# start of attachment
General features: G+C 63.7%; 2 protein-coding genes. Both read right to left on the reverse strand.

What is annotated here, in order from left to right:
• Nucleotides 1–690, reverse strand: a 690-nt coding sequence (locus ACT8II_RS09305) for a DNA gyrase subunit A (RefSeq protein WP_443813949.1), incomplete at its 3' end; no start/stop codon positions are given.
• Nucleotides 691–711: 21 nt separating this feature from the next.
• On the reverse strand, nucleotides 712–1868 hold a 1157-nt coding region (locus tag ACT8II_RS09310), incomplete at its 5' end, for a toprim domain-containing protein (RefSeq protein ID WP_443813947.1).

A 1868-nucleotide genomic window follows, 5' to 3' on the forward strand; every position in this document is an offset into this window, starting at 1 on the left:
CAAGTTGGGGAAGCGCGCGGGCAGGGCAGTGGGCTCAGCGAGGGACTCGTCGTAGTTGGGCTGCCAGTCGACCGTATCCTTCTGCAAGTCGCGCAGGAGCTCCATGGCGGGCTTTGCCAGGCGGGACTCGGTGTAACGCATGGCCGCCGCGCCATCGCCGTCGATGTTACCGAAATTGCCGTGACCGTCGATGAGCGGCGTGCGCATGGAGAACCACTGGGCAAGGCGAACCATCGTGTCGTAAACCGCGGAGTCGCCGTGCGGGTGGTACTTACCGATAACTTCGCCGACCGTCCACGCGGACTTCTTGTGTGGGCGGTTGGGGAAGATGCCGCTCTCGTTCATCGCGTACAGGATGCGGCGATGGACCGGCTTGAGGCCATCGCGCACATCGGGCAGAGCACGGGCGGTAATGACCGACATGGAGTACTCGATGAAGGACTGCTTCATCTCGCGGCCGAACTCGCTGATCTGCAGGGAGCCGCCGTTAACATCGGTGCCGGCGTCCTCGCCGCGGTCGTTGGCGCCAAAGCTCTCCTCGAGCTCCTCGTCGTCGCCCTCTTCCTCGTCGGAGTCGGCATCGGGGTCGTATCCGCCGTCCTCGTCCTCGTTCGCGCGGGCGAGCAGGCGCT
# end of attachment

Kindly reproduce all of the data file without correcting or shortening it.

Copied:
General features: G+C 63.7%; 2 protein-coding genes. Both read right to left on the reverse strand.

What is annotated here, in order from left to right:
• Nucleotides 1–690, reverse strand: a 690-nt coding sequence (locus ACT8II_RS09305) for a DNA gyrase subunit A (RefSeq protein WP_443813949.1), incomplete at its 3' end; no start/stop codon positions are given.
• Nucleotides 691–711: 21 nt separating this feature from the next.
• On the reverse strand, nucleotides 712–1868 hold a 1157-nt coding region (locus tag ACT8II_RS09310), incomplete at its 5' end, for a toprim domain-containing protein (RefSeq protein ID WP_443813947.1).

A 1868-nucleotide genomic window follows, 5' to 3' on the forward strand; every position in this document is an offset into this window, starting at 1 on the left:
CAAGTTGGGGAAGCGCGCGGGCAGGGCAGTGGGCTCAGCGAGGGACTCGTCGTAGTTGGGCTGCCAGTCGACCGTATCCTTCTGCAAGTCGCGCAGGAGCTCCATGGCGGGCTTTGCCAGGCGGGACTCGGTGTAACGCATGGCCGCCGCGCCATCGCCGTCGATGTTACCGAAATTGCCGTGACCGTCGATGAGCGGCGTGCGCATGGAGAACCACTGGGCAAGGCGAACCATCGTGTCGTAAACCGCGGAGTCGCCGTGCGGGTGGTACTTACCGATAACTTCGCCGACCGTCCACGCGGACTTCTTGTGTGGGCGGTTGGGGAAGATGCCGCTCTCGTTCATCGCGTACAGGATGCGGCGATGGACCGGCTTGAGGCCATCGCGCACATCGGGCAGAGCACGGGCGGTAATGACCGACATGGAGTACTCGATGAAGGACTGCTTCATCTCGCGGCCGAACTCGCTGATCTGCAGGGAGCCGCCGTTAACATCGGTGCCGGCGTCCTCGCCGCGGTCGTTGGCGCCAAAGCTCTCCTCGAGCTCCTCGTCGTCGCCCTCTTCCTCGTCGGAGTCGGCATCGGGGTCGTATCCGCCGTCCTCGTCCTCGTTCGCGCGGGCGAGCAGGCGCT